Most Americans have heard that stress increases blood pressure, but few actually grasp how connected the cardiovascular system is to their emotional well-being. At one point, psychologists believed that emotions were purely mental expressions generated by the brain alone. However, decades of research has disproven this belief. Through countless scientific trials, we now know that emotions have as much to do with the heart and body as they do with the brain.
The Institute of HeartMath, a research center dedicated to the study of the heart and the physiology of emotions, has conducted numerous studies identifying the relationship between emotions and the heart. A number of their studies have provided new insight into understanding how the activity of the cardiovascular system is linked to how we feel. According to HeartMath research, the following is clear:
- Feelings of anger, frustration, anxiety and insecurity result in erratic heart rhythm patterns. These negative emotions create a chain reaction in the body where stress hormone levels increase, blood vessels constrict and blood pressure rises.
- Positive emotions like love, care, appreciation and compassion result in a smooth, rolling heart rhythm. These harmonious heart rhythms are considered to be indicators of cardiovascular efficiency and nervous system balance.
In light of these findings, experts emphasize that learning how to shift out of stressful, emotional reactions into positive emotions can have enormous benefits for the heart. To make this shift, HeartMath officials suggest reaching for feelings of appreciation – as this is one of the most concrete and easiest positive emotions to self-generate and sustain.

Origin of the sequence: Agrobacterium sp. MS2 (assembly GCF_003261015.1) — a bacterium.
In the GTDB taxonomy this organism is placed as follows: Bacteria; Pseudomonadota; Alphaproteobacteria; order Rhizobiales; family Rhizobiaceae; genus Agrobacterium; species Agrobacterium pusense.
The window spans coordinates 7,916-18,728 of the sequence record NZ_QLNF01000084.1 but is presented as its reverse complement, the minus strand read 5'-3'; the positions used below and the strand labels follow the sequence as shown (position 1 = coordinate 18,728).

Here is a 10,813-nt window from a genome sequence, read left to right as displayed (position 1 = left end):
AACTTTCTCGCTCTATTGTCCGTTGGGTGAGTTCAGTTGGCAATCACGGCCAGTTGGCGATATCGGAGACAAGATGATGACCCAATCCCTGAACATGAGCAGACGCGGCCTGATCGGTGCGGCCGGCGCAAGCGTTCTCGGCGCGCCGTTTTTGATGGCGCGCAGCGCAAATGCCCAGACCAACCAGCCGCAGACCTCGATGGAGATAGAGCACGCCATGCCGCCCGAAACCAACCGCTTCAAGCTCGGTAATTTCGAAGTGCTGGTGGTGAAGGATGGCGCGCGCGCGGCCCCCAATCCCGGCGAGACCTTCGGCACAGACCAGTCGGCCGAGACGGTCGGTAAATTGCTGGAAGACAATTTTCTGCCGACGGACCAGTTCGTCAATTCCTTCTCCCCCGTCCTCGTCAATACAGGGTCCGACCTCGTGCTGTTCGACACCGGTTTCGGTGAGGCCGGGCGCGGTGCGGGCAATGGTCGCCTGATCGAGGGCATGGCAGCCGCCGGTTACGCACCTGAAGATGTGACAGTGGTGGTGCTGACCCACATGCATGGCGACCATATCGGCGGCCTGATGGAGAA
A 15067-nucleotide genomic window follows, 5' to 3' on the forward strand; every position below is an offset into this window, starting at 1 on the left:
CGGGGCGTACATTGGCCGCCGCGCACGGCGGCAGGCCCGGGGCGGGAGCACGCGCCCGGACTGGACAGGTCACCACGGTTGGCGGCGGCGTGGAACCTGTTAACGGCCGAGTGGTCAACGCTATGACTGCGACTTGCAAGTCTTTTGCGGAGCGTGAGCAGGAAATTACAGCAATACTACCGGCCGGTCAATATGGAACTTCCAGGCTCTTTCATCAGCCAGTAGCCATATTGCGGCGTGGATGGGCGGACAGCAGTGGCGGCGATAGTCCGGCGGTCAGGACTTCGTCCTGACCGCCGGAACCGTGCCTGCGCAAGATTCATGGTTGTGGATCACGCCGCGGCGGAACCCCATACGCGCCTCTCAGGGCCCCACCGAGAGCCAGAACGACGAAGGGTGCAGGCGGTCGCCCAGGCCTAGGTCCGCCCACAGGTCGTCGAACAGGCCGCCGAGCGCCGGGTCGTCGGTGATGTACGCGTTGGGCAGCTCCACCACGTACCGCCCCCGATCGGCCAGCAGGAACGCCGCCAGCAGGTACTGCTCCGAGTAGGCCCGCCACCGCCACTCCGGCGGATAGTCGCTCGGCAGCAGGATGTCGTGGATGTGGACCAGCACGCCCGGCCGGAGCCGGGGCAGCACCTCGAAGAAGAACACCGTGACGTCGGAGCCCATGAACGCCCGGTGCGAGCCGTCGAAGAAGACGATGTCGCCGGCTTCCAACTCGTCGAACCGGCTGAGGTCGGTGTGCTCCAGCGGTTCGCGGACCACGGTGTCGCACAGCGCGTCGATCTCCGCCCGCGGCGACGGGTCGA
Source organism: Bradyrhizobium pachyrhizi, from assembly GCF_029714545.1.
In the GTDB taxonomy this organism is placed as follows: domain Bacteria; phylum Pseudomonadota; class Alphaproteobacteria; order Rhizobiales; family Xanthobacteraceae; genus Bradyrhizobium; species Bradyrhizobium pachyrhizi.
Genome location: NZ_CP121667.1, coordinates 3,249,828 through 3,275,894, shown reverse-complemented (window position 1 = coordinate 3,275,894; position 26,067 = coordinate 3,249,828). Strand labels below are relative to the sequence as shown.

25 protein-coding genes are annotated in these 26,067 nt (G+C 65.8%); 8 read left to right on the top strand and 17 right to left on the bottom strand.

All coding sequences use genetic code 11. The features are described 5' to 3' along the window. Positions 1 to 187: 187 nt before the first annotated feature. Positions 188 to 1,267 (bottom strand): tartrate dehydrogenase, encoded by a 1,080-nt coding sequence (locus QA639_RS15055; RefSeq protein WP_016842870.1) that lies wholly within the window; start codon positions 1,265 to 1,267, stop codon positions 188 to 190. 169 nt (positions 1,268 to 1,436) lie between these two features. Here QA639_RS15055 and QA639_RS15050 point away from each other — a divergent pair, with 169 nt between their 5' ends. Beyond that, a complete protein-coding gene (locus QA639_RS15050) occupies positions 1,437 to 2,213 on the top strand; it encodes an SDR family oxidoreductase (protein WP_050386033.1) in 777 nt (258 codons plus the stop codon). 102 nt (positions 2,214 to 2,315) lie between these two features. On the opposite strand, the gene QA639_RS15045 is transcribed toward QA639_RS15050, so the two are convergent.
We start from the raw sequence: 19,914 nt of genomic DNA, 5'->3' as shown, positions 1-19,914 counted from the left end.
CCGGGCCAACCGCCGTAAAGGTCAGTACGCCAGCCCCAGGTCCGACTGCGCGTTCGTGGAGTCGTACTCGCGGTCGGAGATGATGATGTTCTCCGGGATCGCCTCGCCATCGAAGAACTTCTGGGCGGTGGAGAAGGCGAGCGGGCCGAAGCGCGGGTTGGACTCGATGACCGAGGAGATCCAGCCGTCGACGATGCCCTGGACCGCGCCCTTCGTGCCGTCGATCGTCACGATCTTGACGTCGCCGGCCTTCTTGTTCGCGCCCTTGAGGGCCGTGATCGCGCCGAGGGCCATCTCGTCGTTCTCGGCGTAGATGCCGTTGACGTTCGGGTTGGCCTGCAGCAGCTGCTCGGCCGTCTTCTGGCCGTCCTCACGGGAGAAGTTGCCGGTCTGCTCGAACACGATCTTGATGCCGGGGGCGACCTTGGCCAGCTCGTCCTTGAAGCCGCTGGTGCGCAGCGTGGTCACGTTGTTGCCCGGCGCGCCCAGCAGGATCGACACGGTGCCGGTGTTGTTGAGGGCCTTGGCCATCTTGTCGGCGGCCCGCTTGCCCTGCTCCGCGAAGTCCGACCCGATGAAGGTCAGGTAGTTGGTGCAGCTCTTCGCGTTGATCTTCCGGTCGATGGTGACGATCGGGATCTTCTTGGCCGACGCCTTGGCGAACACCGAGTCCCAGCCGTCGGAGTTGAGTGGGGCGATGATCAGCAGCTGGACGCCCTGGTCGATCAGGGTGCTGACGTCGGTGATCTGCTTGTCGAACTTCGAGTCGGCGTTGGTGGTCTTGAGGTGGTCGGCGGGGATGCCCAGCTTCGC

Anger, frustration, anxiety and insecurity are not the only emotions that are harmful to the heart.
According to Matthew Burg, Ph.D., associate clinical professor of medicine at Yale University School of Medicine and Colombia School of Medicine, depression is also a risk for developing heart disease. Burg confirms that being depressed is associated with a poorer outcome in those who’ve had surgery to unclog blocked arteries following a heart attack.
People who struggle with negative emotions often don’t get the help they need. Despite the potential impact on heart health, most cardiologists are not sure how to address anger, depression or stress – or even how to get patients to reveal how they feel. According to Burg, “It’s not like going to a patient and saying, ‘You have high cholesterol, and here’s the pill.'”
Researchers at the University of Maryland School of Medicine in Baltimore have discovered a brilliant way to help individuals whose heart health is suffering from negative emotions. Shown to have a healthy effect on blood vessel function, researchers believe that listening to your favorite music is good for your cardiovascular system. They found that:
- Music selected by study participants because it made them feel good brought them a sense of joy.
- Listening to favored music caused tissue in the inner lining of blood vessels to dilate, which increased blood flow and reduced blood pressure.
- This heart healthy response matched what the same researchers found in a 2005 study on laughter.
- On the other hand, when study volunteers listened to music they perceived as stressful, their blood vessels narrowed – thus hampering blood flow and raising blood pressure.
Diet and exercise continue to be crucial for keeping the cardiovascular system healthy. However, the medical community is increasingly aware of the importance of emotions in recovering from a heart-related illness and for maintaining heart health. Whether focusing on appreciation, indulging in laughter or listening to your favorite tunes, there is no doubt that positive emotions have the power to improve heart health.